Last week, the provincial NDPs were no doubt chanting U.S. President Barack Obama’s campaign mantra, “Yes, we can,” as the underdog political party almost annihilated the competition, mainly the Progressive Conservatives in many ridings to take a majority government during the latest Alberta election.
Many politicians were left licking their wounds and were attending to election night hangovers after losing their seats in the legislature to a batch of brand new fresh ideas and untainted (as of yet) leaders of tomorrow.
There are a few jobs those politicians ousted from their positions could apply for with their expertise and work experience. Perhaps, a used car salesman or a telemarketer. The funny thing is — many of the unemployed from last week’s election get pretty sweet exit funds. Most Albertans, if laid off such as at Target or Future Shop employees, don’t get much in the way of a severance package unless there’s a title of CEO or director of this or that before their name.
PC sentiment, in Alberta, has been diminished thanks to voters voting for change across the province.
Canadians, as a whole, also head to the polls this fall to elect either a new government or re-elect Harper and the federal Progressive Conservatives for another round.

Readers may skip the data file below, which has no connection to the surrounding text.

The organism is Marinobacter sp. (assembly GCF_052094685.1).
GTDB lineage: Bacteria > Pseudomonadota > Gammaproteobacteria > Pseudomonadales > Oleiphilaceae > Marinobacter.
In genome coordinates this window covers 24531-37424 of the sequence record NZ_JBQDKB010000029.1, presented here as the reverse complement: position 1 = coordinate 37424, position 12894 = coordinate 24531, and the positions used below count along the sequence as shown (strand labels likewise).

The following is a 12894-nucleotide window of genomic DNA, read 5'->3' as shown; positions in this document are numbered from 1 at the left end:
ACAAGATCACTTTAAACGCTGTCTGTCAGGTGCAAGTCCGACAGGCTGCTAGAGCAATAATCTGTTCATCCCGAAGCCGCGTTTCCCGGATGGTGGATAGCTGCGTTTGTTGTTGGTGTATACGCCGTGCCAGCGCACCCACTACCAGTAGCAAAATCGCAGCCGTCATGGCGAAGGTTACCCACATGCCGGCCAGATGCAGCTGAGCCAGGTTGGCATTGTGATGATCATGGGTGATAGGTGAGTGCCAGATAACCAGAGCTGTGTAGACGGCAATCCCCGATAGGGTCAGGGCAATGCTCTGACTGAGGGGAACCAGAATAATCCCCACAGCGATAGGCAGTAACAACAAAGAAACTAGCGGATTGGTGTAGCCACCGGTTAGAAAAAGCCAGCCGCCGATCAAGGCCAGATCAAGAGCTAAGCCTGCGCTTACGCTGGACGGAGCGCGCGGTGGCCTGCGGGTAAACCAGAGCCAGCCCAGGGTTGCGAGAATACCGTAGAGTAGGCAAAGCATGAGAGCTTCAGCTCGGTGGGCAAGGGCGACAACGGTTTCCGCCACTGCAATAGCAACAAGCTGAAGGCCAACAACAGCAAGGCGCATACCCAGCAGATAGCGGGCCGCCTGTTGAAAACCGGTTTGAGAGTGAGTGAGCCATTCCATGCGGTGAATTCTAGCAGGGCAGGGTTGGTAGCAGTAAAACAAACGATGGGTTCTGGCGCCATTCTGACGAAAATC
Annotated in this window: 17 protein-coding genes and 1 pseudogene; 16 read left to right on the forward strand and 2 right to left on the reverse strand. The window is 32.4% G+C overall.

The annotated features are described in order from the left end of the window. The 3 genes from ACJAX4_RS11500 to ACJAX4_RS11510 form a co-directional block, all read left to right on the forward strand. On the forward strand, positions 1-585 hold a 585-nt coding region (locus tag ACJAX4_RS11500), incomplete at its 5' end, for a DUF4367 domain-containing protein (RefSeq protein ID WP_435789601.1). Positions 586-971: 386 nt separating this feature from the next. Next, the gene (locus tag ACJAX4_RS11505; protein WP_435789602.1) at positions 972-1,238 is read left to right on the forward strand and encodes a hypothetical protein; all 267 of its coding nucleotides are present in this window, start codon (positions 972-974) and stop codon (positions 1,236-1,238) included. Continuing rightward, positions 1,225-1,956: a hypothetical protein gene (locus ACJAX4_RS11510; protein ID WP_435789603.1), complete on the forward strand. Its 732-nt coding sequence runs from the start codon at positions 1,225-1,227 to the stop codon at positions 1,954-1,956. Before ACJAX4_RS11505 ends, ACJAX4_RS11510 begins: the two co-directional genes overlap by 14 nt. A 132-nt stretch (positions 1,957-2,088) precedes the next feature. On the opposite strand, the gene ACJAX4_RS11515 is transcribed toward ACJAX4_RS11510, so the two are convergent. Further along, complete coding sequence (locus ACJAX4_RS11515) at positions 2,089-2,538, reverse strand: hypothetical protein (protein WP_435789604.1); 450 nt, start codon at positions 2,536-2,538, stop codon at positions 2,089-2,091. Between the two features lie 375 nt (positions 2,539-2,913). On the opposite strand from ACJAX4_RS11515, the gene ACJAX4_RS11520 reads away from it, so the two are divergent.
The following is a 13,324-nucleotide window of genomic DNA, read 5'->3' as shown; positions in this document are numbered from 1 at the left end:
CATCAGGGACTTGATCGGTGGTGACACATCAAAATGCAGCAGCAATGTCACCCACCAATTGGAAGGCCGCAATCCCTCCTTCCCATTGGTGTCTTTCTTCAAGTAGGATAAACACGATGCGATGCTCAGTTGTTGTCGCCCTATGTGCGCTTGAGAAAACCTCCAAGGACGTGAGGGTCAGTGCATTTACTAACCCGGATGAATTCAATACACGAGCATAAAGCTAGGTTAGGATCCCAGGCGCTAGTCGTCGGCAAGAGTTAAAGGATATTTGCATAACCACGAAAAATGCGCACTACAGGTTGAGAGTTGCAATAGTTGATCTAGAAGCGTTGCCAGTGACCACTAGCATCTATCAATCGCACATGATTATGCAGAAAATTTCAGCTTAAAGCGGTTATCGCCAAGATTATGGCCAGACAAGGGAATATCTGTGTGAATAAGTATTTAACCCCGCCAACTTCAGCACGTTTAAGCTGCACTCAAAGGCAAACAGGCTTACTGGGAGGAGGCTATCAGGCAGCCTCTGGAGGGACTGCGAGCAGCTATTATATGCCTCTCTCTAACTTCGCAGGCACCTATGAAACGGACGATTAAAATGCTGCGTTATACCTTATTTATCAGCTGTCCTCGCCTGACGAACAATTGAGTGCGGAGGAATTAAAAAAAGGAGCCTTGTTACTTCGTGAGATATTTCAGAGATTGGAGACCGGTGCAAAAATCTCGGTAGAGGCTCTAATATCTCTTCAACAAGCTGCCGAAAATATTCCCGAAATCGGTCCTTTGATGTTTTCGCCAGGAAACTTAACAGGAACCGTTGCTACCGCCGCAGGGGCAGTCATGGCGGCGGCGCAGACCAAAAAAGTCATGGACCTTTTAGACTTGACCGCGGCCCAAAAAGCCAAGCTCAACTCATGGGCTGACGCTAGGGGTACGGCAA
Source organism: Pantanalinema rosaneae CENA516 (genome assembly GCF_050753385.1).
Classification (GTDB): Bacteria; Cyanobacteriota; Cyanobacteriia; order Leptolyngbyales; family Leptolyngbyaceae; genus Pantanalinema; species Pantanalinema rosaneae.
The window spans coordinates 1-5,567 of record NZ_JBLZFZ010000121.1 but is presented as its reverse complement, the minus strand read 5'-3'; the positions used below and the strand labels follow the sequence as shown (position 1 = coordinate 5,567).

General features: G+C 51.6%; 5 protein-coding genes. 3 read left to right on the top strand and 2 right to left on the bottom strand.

It seems the federal PCs have a considerable amount of healthy competition in the Liberals and NDPs.
Social media lit up on election night after the results came in. Tweeters tweeted that in however many of years they voted, this was the first time their vote seemed to count towards change, said some happy campers.
That sentiment was shared by many throughout Alberta. Many voters were shocked, as the PCs fell from grace (well not gracefully, Prentice’s resignation speech on TV was a sad display and lack of leadership). The Wildrose was also given a second shot to shine in Alberta politics.
Hopefully, the party has learned a few lessons heading into this latest election and will take what was learned and move forward in the right direction.
Also, maybe old dogs can learn new tricks and the PCs can take some time to ponder its domino effect across the province and not being in power.
Moving ahead, as a province, is going to be exciting since there’s a new sheriff in town and a whole bunch of deputies throughout the ridings — hopefully to represent the constituents and their concerns.
Many jokes were made about Edmonton finally freezing over on election night, as the NDPs secured its spot in Alberta history. Albertans are counting on the newly elected by a landslide provincial NDPs to do the right thing and bring Alberta back from despair.